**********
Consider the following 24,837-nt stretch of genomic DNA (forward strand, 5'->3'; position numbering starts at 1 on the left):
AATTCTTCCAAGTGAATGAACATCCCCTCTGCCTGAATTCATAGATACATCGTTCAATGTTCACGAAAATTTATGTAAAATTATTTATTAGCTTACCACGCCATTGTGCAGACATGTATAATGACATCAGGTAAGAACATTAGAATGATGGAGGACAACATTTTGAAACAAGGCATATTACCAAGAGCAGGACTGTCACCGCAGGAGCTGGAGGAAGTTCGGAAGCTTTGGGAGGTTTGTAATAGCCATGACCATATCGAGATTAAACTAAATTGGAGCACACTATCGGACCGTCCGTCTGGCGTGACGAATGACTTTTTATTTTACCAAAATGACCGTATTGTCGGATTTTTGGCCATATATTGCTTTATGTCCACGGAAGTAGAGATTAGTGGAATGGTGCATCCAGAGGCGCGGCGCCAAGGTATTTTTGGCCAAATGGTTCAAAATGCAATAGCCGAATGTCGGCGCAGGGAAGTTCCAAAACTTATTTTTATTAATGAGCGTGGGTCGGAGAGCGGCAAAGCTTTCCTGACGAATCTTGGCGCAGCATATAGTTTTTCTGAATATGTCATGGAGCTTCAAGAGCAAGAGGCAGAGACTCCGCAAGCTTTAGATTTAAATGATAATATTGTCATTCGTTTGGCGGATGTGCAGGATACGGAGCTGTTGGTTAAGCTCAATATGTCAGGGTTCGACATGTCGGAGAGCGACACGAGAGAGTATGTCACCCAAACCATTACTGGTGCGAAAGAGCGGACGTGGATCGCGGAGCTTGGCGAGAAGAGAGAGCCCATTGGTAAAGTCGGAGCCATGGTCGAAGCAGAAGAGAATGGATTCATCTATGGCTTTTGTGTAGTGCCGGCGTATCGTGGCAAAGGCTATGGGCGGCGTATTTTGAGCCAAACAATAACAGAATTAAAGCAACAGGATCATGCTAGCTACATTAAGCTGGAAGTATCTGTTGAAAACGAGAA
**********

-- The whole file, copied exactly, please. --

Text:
Consider the following 24,837-nt stretch of genomic DNA (forward strand, 5'->3'; position numbering starts at 1 on the left):
AATTCTTCCAAGTGAATGAACATCCCCTCTGCCTGAATTCATAGATACATCGTTCAATGTTCACGAAAATTTATGTAAAATTATTTATTAGCTTACCACGCCATTGTGCAGACATGTATAATGACATCAGGTAAGAACATTAGAATGATGGAGGACAACATTTTGAAACAAGGCATATTACCAAGAGCAGGACTGTCACCGCAGGAGCTGGAGGAAGTTCGGAAGCTTTGGGAGGTTTGTAATAGCCATGACCATATCGAGATTAAACTAAATTGGAGCACACTATCGGACCGTCCGTCTGGCGTGACGAATGACTTTTTATTTTACCAAAATGACCGTATTGTCGGATTTTTGGCCATATATTGCTTTATGTCCACGGAAGTAGAGATTAGTGGAATGGTGCATCCAGAGGCGCGGCGCCAAGGTATTTTTGGCCAAATGGTTCAAAATGCAATAGCCGAATGTCGGCGCAGGGAAGTTCCAAAACTTATTTTTATTAATGAGCGTGGGTCGGAGAGCGGCAAAGCTTTCCTGACGAATCTTGGCGCAGCATATAGTTTTTCTGAATATGTCATGGAGCTTCAAGAGCAAGAGGCAGAGACTCCGCAAGCTTTAGATTTAAATGATAATATTGTCATTCGTTTGGCGGATGTGCAGGATACGGAGCTGTTGGTTAAGCTCAATATGTCAGGGTTCGACATGTCGGAGAGCGACACGAGAGAGTATGTCACCCAAACCATTACTGGTGCGAAAGAGCGGACGTGGATCGCGGAGCTTGGCGAGAAGAGAGAGCCCATTGGTAAAGTCGGAGCCATGGTCGAAGCAGAAGAGAATGGATTCATCTATGGCTTTTGTGTAGTGCCGGCGTATCGTGGCAAAGGCTATGGGCGGCGTATTTTGAGCCAAACAATAACAGAATTAAAGCAACAGGATCATGCTAGCTACATTAAGCTGGAAGTATCTGTTGAAAACGAGAA